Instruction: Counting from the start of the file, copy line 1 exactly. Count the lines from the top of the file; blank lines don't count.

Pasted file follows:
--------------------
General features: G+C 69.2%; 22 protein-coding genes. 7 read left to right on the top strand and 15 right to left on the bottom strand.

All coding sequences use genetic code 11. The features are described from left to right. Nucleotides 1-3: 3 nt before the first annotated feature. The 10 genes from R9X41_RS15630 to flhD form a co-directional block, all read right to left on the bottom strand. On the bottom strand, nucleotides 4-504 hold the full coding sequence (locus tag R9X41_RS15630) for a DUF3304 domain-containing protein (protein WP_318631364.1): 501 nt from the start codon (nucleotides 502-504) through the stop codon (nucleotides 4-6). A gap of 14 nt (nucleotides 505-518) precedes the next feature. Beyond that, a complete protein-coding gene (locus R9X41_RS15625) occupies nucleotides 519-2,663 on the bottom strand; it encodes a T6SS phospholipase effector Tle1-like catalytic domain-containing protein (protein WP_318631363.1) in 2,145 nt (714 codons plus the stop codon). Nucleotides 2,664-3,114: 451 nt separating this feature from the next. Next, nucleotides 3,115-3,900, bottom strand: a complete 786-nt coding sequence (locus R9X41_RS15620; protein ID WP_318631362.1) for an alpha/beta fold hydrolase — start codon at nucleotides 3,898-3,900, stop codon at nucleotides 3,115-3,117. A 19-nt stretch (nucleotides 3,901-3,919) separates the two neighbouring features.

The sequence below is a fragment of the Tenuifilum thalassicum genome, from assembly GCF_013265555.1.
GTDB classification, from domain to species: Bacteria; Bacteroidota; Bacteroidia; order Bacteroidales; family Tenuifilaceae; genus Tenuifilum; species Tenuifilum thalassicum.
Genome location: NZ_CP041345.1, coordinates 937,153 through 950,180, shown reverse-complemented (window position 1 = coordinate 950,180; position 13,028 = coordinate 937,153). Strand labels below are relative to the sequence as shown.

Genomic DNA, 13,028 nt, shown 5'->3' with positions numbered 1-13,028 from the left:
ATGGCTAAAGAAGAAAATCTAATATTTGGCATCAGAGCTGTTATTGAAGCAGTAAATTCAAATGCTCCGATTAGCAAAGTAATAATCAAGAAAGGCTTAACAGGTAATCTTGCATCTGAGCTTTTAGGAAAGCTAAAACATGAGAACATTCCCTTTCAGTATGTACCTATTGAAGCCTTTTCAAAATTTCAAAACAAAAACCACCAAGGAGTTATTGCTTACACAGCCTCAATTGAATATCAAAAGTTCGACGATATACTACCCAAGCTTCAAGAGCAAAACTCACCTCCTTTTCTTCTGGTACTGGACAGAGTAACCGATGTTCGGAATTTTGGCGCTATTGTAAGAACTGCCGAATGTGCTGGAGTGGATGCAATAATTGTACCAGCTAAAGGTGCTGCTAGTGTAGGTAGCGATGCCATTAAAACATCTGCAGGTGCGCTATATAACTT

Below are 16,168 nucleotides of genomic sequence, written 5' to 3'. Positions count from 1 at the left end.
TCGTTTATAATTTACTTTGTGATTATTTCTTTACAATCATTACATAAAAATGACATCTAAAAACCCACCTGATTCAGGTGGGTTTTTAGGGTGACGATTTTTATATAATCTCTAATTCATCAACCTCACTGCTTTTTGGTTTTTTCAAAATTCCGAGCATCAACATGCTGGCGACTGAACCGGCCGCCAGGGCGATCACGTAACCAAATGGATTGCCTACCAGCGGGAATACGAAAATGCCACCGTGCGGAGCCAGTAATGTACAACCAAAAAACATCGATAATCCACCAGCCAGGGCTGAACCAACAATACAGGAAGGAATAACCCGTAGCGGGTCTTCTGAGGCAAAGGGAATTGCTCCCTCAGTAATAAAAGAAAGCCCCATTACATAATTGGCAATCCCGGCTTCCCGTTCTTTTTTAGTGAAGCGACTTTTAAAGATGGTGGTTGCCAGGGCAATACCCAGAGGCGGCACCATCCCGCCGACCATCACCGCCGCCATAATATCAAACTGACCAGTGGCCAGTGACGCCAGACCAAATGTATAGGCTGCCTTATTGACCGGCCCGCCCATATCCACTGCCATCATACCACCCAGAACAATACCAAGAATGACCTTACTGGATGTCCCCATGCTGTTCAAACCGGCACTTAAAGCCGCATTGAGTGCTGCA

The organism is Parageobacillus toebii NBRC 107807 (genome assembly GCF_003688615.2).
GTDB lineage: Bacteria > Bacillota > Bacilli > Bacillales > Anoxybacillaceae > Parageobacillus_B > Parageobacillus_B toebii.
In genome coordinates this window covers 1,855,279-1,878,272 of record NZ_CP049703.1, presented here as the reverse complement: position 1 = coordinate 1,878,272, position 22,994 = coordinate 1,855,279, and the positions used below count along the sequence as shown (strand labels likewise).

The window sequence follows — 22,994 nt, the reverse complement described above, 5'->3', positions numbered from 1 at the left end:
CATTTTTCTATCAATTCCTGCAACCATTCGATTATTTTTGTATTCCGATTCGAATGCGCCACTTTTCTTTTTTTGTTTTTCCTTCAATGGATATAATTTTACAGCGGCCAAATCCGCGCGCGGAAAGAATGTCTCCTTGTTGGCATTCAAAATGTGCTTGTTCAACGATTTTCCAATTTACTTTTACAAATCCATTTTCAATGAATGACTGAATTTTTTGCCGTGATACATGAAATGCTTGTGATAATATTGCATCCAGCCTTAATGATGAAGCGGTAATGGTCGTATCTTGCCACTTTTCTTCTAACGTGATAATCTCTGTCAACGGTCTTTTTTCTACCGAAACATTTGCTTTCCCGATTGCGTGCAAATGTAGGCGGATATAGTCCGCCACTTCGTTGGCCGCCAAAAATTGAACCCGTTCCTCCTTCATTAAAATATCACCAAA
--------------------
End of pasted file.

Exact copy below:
General features: G+C 69.2%; 22 protein-coding genes. 7 read left to right on the top strand and 15 right to left on the bottom strand.